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Supreme Court’s Jarkesy Ruling Curbs SEC Power: What It Means for Your Business

Jul 2 | 2024  by

In what many are calling a landmark moment for regulatory practices, the U.S. Supreme Court has ruled to limit the Securities and Exchange Commission’s (SEC) enforcement capabilities. This decision, punctuated by a contentious 6-3 vote, has significant implications for how businesses will navigate the regulatory landscape moving forward.

Overview of the Decision

On Thursday, the U.S. Supreme Court ruled that the SEC’s use of in-house judges to enforce securities laws violates the constitutional right to a trial by jury. The conservative majority opinion, authored by Chief Justice John Roberts, argued that concentrating the roles of prosecutor, judge, and jury within the executive branch breaches the principle of the separation of powers.

Liberal Justice Sonia Sotomayor, in a strongly-worded dissent, accused the court’s conservative majority of a “power grab”, highlighting a disconcerting trend of curtailing the authority of federal regulators. She noted that this decision is part of a broader effort to dismantle the so-called “administrative state”.

Securities and Exchange Commission (SEC) vs. Jarkesy (2024)

This ruling stemmed from a legal challenge by hedge fund manager George Jarkesy. After being subjected to an in-house proceeding by the SEC for allegedly making misstatements and omitting relevant information while overseeing two hedge funds, Jarkesy contested the process. Jarkesy’s challenge ultimately led to this significant Supreme Court decision, supported by billionaires Elon Musk and Mark Cuban.

Jarkesy’s case underscores a broader business and conservative ethos advocating against federal regulatory overreach. The New Orleans-based 5th Circuit U.S. Court of Appeals initially ruled against the SEC, prompting the Supreme Court’s involvement.

Implications for Michigan Business Owners

As this ruling reshapes federal regulatory enforcement, Michigan businesses must remain agile and informed. Here are some key takeaways and potential impacts:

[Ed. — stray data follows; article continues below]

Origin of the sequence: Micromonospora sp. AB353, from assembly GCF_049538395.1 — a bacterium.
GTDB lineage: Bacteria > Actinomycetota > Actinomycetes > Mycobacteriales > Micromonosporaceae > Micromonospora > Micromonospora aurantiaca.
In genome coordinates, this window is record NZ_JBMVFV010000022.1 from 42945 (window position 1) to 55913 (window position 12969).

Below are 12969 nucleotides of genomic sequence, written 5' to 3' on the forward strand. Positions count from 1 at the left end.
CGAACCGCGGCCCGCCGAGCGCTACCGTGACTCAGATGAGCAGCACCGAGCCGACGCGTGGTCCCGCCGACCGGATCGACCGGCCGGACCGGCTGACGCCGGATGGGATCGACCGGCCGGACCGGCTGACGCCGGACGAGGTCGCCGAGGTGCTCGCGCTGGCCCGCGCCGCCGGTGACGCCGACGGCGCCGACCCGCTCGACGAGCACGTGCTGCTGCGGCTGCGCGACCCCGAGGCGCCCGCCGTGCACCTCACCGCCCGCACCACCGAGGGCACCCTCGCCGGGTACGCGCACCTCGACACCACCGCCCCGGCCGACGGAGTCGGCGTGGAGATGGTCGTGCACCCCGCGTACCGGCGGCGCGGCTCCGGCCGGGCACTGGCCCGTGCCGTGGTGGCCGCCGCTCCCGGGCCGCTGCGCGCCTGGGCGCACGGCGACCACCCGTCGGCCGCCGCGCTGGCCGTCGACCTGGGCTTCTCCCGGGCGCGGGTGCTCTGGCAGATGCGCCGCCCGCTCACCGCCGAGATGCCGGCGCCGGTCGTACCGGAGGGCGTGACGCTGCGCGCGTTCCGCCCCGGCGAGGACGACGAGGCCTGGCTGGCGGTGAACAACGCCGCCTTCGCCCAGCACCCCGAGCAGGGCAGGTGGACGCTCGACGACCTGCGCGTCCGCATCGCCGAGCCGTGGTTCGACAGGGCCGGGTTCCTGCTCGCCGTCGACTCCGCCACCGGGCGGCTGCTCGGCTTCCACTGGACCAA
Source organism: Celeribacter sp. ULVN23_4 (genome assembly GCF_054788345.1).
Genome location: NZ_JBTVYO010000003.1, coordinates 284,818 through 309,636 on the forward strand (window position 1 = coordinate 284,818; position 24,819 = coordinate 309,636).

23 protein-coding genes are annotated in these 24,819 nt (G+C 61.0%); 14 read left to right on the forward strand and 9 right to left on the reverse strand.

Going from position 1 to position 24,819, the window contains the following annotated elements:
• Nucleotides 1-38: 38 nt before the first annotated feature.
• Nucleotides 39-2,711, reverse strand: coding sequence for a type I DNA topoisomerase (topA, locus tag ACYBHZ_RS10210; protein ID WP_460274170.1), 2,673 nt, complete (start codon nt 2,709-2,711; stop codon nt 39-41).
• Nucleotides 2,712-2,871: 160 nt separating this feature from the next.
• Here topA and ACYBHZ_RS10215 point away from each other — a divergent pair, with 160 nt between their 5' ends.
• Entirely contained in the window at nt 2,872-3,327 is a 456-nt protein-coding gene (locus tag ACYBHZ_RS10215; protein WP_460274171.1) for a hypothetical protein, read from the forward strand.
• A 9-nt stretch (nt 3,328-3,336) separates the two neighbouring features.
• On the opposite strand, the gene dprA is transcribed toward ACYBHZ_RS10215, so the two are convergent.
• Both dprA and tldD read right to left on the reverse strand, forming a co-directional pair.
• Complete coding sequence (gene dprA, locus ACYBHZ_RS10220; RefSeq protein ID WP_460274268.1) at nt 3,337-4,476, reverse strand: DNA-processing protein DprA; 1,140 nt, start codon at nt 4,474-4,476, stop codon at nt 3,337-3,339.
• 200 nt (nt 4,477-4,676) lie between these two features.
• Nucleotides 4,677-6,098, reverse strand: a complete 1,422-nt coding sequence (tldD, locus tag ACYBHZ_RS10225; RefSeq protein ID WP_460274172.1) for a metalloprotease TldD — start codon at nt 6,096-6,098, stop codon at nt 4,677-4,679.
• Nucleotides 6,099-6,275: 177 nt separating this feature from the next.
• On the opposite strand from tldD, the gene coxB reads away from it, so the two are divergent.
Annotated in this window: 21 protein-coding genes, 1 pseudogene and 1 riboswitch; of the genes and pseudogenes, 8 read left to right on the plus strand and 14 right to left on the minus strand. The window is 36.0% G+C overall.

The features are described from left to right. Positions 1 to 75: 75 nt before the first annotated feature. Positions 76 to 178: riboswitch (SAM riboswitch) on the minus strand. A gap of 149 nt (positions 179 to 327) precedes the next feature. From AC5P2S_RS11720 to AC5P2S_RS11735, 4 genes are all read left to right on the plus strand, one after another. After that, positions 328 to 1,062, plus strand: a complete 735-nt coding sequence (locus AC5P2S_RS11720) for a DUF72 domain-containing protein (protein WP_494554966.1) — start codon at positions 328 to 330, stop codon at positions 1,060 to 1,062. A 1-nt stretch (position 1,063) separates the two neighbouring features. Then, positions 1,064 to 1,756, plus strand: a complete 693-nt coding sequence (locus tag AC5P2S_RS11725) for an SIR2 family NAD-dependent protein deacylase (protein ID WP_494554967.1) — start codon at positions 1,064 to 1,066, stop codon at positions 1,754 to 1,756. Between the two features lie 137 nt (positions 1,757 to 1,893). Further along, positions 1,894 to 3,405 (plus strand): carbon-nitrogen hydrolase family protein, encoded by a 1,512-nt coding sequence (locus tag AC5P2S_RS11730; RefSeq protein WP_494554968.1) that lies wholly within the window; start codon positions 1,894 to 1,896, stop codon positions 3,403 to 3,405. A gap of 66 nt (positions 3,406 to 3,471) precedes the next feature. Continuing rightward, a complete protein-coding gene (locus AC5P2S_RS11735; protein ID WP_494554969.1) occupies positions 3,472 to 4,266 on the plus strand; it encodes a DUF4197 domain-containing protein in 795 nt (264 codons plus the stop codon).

1. Shift to Federal Courts: With the SEC now likely to rely more on federal court trials instead of in-house proceedings, businesses may face longer and costlier litigation processes. This shift necessitates robust compliance checks to avoid potential legal entanglements.
  2. Heightened Judicial Scrutiny: Cases tried in federal courts will come under increased scrutiny. Practices that might have cleared in administrative settings could face harsher evaluations under federal judicial oversight.
  3. Empowered Legal Challenges: The successful challenge by Jarkesy illustrates a path for businesses to contest regulatory actions more vigorously. Companies may find renewed grounds to push back against what they perceive as over-extensive regulatory measures.
  4. Evolving Regulatory Environment: This decision is part of a broader mosaic aimed at reducing the “administrative state”. Businesses must stay informed about further judicial or legislative changes that could alter the regulatory landscape.

Strategic Steps Forward

To navigate these changes effectively, consider the following: 

  • Compliance Audits: Conduct thorough compliance audits regularly. Ensuring all business practices adhere to federal securities laws can help mitigate risks of enforcement actions transitioning to more stringent federal court proceedings.
  • Legal Consultation: Engage with legal experts proficient in both federal and administrative law. Strategic legal advice will be crucial as the regulatory environment continues to evolve.
  • Policy Advocacy: Actively participate in policy advocacy. You can help shape the future regulatory framework to reflect more balanced enforcement powers by voicing your business’s concerns.

We Help Businesses Navigate Change | Fausone & Grysko, PLC

This Supreme Court decision marks a pivotal moment in the regulation of securities laws and the broader role of federal agencies. While the reduction in the SEC’s in-house adjudicatory powers creates challenges, it also opens opportunities for businesses to influence and adapt to a new regulatory context.

If you have questions about this ruling or how it could affect your business, contact business attorney Brandon Grysko at Fausone & Grysko, PLC. (248) 380-0000